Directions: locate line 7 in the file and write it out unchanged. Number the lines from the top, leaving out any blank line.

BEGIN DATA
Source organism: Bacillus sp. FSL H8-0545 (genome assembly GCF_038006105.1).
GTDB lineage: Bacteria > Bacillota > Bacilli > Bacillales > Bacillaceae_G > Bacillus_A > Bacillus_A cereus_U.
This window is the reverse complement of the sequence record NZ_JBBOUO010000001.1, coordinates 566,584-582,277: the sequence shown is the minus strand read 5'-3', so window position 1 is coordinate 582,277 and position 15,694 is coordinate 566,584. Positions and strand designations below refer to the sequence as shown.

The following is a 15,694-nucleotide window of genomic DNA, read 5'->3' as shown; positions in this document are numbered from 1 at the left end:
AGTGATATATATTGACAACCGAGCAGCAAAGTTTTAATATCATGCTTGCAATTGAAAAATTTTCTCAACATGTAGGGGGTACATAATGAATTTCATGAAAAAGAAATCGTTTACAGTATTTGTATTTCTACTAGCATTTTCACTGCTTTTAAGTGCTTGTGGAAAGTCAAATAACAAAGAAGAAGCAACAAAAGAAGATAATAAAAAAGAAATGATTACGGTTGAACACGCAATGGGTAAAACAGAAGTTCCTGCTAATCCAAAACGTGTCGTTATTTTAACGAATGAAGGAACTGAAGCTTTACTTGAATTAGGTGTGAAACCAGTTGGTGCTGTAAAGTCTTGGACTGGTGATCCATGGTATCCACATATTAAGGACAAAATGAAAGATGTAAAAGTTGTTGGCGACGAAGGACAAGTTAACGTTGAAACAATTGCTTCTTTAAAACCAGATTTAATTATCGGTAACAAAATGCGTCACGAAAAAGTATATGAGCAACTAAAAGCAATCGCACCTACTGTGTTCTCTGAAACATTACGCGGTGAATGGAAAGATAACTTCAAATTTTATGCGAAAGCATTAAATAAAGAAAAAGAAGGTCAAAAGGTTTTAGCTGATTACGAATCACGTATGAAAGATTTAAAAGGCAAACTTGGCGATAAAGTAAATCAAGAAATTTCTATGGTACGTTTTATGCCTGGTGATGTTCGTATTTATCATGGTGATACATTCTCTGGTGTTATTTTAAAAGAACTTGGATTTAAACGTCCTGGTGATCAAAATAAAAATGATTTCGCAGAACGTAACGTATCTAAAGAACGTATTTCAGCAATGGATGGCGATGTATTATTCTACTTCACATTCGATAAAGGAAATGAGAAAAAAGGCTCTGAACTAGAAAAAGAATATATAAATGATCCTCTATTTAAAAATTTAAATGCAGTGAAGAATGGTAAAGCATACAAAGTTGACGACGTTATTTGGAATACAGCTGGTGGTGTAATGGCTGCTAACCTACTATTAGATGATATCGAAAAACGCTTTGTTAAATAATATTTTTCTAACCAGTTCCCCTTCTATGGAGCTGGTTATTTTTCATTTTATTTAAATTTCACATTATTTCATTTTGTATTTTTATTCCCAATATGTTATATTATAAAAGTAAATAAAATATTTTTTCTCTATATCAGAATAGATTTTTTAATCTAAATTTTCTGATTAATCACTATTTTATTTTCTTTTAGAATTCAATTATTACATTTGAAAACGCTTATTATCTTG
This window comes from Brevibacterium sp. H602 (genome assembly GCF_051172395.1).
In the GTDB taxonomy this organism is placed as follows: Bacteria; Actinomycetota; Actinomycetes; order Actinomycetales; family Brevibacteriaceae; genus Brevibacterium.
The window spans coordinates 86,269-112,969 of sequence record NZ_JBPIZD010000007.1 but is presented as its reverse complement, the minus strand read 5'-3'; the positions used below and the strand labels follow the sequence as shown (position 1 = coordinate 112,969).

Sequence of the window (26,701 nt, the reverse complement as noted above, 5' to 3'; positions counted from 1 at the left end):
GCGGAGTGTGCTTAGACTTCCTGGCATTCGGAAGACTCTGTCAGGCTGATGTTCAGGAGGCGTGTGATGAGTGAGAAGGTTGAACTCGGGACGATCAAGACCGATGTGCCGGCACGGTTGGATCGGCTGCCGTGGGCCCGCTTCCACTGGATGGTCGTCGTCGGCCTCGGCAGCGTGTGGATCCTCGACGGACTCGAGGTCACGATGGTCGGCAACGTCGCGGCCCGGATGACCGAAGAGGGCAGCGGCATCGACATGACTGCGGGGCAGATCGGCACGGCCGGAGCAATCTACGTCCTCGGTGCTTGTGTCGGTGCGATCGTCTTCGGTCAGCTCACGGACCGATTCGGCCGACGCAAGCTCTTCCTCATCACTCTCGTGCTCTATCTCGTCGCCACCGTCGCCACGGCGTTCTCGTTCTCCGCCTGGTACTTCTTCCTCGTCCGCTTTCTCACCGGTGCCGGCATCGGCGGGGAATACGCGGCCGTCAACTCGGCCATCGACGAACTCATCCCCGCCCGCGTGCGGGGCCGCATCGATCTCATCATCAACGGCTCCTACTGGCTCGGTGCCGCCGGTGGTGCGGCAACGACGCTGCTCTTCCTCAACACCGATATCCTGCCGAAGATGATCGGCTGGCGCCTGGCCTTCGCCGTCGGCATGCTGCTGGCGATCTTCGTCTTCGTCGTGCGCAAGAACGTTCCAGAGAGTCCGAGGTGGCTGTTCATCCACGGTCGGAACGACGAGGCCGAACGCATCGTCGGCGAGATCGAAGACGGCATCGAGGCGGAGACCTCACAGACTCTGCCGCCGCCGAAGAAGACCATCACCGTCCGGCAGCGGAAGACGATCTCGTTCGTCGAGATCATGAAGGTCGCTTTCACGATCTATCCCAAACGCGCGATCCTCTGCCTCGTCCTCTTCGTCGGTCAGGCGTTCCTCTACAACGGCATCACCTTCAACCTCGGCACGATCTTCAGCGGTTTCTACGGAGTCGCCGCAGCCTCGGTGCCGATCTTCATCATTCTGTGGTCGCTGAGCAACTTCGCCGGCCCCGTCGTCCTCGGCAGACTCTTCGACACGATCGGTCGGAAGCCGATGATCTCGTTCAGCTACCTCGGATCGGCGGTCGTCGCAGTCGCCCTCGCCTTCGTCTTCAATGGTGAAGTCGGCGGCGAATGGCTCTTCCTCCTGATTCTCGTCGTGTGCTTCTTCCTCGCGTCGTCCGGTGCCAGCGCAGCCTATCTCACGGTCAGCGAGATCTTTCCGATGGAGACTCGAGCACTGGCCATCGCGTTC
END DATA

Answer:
In the GTDB taxonomy this organism is placed as follows: Bacteria; Actinomycetota; Actinomycetes; order Actinomycetales; family Brevibacteriaceae; genus Brevibacterium.